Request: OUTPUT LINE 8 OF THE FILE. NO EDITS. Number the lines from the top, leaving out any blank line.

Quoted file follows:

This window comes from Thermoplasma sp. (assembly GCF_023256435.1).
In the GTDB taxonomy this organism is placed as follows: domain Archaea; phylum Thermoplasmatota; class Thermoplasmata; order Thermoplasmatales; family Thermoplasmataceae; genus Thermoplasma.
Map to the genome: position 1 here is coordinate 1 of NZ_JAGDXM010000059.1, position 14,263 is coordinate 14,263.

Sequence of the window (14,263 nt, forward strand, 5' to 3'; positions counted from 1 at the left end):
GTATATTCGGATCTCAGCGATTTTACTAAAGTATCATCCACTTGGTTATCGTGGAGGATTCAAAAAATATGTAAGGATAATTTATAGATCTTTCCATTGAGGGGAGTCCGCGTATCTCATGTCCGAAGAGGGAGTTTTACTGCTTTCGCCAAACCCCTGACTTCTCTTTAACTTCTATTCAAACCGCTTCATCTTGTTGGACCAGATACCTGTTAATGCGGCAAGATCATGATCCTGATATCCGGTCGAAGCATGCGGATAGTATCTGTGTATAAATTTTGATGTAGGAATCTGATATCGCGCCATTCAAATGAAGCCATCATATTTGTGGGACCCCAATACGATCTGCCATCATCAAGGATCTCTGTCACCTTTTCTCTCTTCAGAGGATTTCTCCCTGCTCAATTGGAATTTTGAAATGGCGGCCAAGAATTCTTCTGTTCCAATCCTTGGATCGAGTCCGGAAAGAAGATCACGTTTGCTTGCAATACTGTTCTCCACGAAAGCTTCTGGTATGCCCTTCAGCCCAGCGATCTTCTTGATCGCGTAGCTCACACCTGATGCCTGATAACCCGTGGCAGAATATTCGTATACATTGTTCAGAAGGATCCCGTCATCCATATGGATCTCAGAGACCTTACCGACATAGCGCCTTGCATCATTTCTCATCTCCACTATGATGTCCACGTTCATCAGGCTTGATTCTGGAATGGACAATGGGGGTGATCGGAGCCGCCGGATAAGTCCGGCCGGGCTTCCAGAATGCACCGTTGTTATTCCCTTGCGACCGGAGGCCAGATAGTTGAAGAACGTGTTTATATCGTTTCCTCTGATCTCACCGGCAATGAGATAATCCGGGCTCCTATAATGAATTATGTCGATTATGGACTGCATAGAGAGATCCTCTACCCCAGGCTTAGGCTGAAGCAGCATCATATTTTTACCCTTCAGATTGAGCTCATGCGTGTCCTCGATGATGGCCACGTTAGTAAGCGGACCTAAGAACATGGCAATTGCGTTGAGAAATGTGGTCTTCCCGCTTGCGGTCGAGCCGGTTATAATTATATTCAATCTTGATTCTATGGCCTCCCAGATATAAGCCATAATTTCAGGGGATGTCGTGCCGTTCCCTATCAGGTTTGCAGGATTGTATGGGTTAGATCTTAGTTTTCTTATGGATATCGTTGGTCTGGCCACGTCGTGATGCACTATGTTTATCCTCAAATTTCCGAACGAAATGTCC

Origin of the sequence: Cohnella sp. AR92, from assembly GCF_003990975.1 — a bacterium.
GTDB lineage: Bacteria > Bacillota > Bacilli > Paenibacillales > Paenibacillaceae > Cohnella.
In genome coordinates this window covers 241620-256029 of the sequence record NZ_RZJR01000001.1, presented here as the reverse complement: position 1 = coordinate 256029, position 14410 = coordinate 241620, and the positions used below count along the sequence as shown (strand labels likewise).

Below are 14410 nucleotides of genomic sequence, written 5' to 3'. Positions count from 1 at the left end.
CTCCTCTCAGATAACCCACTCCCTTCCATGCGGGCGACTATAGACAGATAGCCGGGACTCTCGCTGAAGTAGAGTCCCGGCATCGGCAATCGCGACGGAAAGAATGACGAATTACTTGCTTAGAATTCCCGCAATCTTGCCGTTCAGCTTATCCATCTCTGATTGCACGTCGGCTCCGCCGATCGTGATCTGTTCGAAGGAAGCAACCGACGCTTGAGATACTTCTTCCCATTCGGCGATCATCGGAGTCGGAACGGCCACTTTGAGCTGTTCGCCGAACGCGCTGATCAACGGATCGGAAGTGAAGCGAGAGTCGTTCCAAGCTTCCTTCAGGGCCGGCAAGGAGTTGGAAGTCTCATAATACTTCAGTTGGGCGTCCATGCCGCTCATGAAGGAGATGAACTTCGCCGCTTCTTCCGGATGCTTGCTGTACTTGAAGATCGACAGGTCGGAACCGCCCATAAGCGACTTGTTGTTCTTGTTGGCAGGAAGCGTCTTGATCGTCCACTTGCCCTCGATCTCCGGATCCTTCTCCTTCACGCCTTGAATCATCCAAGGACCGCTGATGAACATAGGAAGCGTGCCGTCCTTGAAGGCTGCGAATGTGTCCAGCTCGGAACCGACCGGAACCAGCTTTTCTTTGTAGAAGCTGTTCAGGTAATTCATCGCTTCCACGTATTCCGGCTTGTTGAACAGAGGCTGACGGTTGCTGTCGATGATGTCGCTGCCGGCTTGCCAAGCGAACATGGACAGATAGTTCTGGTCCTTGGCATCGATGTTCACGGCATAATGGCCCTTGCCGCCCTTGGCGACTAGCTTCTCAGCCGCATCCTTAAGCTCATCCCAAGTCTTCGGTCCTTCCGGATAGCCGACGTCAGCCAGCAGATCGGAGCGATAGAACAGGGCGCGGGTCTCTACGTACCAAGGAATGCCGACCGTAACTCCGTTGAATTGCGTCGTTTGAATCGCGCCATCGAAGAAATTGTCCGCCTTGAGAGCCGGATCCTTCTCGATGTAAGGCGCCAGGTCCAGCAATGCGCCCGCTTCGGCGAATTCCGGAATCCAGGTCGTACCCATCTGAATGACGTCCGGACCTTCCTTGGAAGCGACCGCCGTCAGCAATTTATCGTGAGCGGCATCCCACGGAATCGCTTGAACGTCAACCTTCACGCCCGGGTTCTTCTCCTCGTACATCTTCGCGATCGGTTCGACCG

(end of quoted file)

In genome coordinates this window covers 241620-256029 of the sequence record NZ_RZJR01000001.1, presented here as the reverse complement: position 1 = coordinate 256029, position 14410 = coordinate 241620, and the positions used below count along the sequence as shown (strand labels likewise).